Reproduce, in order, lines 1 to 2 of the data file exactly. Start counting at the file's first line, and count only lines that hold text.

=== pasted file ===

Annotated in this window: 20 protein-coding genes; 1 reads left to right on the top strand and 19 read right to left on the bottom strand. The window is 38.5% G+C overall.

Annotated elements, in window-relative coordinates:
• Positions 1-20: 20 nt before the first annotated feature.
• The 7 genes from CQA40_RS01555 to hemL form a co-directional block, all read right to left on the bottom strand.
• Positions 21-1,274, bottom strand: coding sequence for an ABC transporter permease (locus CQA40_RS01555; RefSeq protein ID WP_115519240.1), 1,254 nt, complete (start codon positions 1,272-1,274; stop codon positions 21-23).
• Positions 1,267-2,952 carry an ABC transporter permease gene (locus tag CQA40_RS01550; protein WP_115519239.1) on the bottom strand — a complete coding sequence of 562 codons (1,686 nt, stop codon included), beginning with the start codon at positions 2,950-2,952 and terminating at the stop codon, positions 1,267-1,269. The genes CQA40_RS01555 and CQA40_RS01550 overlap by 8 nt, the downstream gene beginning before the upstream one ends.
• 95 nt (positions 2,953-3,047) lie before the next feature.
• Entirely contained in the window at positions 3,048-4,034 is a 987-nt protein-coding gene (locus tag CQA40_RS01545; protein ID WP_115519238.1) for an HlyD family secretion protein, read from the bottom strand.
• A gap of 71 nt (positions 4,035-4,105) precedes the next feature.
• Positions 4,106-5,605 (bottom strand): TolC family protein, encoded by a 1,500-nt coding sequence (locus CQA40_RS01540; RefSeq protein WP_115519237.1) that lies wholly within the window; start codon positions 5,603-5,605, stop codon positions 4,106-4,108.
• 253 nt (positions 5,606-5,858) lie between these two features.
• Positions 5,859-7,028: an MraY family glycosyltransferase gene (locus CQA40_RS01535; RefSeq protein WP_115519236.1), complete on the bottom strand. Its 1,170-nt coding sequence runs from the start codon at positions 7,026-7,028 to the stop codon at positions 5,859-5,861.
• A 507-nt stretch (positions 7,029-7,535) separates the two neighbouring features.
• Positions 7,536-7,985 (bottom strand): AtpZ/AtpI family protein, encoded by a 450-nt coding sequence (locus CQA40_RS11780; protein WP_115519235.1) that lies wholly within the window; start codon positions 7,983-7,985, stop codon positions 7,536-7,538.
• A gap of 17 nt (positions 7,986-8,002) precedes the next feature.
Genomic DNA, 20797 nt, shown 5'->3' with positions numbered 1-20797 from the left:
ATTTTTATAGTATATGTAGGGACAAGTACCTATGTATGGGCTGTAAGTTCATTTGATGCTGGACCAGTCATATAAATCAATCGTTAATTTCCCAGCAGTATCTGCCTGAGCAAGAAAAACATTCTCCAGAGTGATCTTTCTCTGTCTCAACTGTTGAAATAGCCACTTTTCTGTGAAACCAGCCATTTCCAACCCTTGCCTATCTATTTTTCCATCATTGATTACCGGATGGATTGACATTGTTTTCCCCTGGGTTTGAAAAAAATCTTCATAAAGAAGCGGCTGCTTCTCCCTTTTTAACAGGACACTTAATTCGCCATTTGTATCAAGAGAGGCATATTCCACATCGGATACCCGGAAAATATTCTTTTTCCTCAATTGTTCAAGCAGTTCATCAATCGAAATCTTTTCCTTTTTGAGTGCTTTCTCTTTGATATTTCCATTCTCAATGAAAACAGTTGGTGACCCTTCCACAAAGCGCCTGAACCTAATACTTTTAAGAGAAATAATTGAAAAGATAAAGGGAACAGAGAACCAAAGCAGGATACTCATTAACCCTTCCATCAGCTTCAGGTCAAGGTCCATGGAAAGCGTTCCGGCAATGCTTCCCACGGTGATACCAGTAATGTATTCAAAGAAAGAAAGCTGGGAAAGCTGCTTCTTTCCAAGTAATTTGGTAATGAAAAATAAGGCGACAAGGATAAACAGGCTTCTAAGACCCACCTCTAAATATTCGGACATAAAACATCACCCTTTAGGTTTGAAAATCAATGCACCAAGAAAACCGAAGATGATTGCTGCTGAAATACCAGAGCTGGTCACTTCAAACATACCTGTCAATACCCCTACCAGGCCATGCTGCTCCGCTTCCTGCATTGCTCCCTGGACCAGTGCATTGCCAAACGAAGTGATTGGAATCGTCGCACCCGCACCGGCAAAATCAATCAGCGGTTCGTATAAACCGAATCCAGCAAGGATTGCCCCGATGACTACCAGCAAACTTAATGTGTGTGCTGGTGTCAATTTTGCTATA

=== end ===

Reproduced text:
Annotated in this window: 20 protein-coding genes; 1 reads left to right on the top strand and 19 read right to left on the bottom strand. The window is 38.5% G+C overall.

Annotated elements, in window-relative coordinates: